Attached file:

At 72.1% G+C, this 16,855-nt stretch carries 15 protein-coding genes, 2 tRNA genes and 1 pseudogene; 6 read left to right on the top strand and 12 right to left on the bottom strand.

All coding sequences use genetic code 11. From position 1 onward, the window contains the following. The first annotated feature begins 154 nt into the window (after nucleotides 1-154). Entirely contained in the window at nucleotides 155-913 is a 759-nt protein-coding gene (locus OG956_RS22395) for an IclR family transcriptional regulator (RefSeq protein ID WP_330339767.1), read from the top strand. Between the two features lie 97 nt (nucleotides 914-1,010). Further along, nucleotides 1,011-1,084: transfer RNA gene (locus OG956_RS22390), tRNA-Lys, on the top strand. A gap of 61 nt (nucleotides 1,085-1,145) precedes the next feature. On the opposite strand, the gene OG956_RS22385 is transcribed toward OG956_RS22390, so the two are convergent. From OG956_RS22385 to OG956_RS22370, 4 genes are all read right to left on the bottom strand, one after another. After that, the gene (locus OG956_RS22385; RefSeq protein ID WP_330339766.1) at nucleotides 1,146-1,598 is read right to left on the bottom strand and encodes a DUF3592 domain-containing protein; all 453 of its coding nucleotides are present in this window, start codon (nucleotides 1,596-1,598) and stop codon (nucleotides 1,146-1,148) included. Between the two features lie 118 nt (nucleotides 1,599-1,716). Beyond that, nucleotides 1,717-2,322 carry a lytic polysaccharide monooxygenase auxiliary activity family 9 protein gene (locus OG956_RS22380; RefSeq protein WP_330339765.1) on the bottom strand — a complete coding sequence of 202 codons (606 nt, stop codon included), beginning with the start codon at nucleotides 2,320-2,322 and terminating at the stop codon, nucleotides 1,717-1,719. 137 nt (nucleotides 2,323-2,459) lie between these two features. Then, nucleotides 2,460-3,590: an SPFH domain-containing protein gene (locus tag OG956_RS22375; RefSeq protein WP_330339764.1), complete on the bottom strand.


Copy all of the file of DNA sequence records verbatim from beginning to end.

At 72.1% G+C, this 16,855-nt stretch carries 15 protein-coding genes, 2 tRNA genes and 1 pseudogene; 6 read left to right on the top strand and 12 right to left on the bottom strand.

All coding sequences use genetic code 11. From position 1 onward, the window contains the following. The first annotated feature begins 154 nt into the window (after nucleotides 1-154). Entirely contained in the window at nucleotides 155-913 is a 759-nt protein-coding gene (locus OG956_RS22395) for an IclR family transcriptional regulator (RefSeq protein ID WP_330339767.1), read from the top strand. Between the two features lie 97 nt (nucleotides 914-1,010). Further along, nucleotides 1,011-1,084: transfer RNA gene (locus OG956_RS22390), tRNA-Lys, on the top strand. A gap of 61 nt (nucleotides 1,085-1,145) precedes the next feature. On the opposite strand, the gene OG956_RS22385 is transcribed toward OG956_RS22390, so the two are convergent. From OG956_RS22385 to OG956_RS22370, 4 genes are all read right to left on the bottom strand, one after another. After that, the gene (locus OG956_RS22385; RefSeq protein ID WP_330339766.1) at nucleotides 1,146-1,598 is read right to left on the bottom strand and encodes a DUF3592 domain-containing protein; all 453 of its coding nucleotides are present in this window, start codon (nucleotides 1,596-1,598) and stop codon (nucleotides 1,146-1,148) included. Between the two features lie 118 nt (nucleotides 1,599-1,716). Beyond that, nucleotides 1,717-2,322 carry a lytic polysaccharide monooxygenase auxiliary activity family 9 protein gene (locus OG956_RS22380; RefSeq protein WP_330339765.1) on the bottom strand — a complete coding sequence of 202 codons (606 nt, stop codon included), beginning with the start codon at nucleotides 2,320-2,322 and terminating at the stop codon, nucleotides 1,717-1,719. 137 nt (nucleotides 2,323-2,459) lie between these two features. Then, nucleotides 2,460-3,590: an SPFH domain-containing protein gene (locus tag OG956_RS22375; RefSeq protein WP_330339764.1), complete on the bottom strand.